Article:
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IN BRIEF

Fiction

January 23, 1994|DICK RORABACK

THRESHOLD OF FIRE: A Novel of Fifth-Century Rome by Hella Haasse (Academy Chicago: $19; 246 pp.)Those eager for parallels between the fall of the Roman Empire and the imminent demise of our own will be disappointed. Hella Haasse's Rome of 380-412 AD is indeed in its death throes. There is an ongoing Cold War with the East (we won ours); there are barbarians at the gates (not pertinent, unless you want to count rock and rap); the West's capitol has been relocated to swamp Ravenna (Foggy Bottom doesn't count), where the regent for a weak emperor is a Vandal general soon to be assassinated (Constantinople's regent is a eunuch). Haasse's real villain, though, is Christianity, Christianity of a hypocrisy and rigidity hard to duplicate this side of the auto-da-fe.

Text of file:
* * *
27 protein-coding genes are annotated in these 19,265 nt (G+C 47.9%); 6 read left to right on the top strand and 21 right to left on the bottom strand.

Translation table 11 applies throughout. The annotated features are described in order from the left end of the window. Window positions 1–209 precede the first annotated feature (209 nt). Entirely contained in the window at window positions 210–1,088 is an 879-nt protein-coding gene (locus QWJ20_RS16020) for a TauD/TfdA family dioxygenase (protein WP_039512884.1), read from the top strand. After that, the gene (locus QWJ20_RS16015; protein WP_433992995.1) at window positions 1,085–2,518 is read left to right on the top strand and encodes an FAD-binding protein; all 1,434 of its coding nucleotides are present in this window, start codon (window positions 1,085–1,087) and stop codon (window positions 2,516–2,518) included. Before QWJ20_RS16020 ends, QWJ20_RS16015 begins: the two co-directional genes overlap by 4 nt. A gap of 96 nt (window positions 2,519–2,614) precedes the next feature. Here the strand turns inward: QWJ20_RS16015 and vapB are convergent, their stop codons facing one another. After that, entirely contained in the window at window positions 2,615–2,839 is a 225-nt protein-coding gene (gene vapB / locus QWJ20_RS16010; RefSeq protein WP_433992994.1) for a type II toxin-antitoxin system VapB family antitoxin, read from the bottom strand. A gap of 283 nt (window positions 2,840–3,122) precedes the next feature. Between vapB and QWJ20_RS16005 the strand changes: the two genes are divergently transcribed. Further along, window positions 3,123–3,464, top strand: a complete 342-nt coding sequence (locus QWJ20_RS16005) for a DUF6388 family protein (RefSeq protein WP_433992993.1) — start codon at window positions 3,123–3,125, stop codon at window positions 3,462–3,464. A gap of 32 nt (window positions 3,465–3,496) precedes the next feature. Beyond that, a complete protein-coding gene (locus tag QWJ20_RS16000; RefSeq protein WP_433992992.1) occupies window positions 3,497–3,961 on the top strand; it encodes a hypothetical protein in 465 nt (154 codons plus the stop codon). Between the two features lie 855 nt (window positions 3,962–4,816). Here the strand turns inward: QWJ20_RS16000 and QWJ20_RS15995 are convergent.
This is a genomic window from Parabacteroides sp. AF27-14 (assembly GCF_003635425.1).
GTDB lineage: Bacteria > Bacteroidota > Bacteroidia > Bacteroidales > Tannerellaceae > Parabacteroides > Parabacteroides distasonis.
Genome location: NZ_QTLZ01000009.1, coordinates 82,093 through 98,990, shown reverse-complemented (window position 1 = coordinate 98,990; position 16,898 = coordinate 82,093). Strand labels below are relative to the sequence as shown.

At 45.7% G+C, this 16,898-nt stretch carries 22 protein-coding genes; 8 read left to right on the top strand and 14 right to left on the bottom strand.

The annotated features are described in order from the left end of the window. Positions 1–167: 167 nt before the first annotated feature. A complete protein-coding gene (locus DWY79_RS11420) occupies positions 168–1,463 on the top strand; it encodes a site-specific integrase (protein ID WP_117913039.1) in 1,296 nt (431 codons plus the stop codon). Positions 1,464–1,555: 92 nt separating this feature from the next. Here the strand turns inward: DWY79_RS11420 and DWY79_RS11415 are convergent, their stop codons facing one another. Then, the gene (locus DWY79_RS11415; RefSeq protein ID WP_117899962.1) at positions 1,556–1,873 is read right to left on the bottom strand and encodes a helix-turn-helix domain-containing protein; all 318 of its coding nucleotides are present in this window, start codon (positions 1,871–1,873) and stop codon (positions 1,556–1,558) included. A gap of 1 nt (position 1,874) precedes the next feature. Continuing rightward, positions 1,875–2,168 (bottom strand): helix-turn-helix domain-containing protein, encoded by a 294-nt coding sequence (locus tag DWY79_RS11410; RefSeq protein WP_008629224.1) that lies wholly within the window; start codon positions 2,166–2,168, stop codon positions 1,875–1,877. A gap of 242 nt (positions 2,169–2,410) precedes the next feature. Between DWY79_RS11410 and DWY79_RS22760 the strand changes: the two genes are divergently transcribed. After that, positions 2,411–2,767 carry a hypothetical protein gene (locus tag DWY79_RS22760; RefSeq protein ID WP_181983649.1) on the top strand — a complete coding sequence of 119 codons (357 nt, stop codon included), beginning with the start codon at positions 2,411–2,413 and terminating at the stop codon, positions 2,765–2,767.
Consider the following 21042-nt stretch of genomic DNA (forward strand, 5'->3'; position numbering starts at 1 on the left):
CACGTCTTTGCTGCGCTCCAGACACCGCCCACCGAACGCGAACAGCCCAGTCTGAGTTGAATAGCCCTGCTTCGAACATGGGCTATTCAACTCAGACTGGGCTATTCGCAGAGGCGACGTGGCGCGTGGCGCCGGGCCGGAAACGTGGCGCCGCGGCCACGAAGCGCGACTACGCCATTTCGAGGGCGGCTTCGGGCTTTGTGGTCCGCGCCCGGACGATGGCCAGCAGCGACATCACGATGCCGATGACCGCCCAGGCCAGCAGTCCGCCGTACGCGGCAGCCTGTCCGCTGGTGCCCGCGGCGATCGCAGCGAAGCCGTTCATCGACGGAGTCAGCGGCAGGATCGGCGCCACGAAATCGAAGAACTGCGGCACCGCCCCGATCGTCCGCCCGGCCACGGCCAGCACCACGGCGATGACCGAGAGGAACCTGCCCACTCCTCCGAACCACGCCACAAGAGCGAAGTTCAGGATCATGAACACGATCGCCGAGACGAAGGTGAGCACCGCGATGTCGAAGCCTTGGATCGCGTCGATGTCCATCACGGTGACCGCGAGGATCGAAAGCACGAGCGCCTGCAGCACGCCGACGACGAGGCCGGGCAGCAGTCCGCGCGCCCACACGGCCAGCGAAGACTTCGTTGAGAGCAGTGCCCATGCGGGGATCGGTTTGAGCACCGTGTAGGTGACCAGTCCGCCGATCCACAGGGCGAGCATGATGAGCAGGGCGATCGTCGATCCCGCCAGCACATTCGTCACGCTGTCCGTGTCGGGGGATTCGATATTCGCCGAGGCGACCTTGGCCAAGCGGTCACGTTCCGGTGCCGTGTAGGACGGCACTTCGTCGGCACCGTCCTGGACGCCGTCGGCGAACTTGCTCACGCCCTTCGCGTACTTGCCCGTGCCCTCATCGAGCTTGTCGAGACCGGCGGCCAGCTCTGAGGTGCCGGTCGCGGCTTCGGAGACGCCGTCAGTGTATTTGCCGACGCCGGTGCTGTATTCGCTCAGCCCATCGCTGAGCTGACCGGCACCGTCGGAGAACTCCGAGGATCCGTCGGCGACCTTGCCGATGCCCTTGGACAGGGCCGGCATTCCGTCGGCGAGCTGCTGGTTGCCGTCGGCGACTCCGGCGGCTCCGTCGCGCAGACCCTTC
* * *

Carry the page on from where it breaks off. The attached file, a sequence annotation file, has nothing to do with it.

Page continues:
The gifted hands of Haasse, grande dame of Dutch letters, rescue the era from the flaking pages of history texts. Plausible people, by turns flawed and worthy, stand in for opposing views. Representing the new Establishment is Hadrian, the city's top magistrate, who was born an Egyptian heathen and thus is more Roman and Christian than Caesar's wife. On trial before Hadrian is Claudius, avatar of enlightened paganism (historically, Claudian, last of the great Latin poets). Linking the two is Eliezar--Hadrian's mentor and Claudius' illegitimate grandfather--whose example makes a compelling argument for Judaism.

It is a trial of ideas, and ideals, one made more poignant by hindsight: These are "twilight men in a twilight time."

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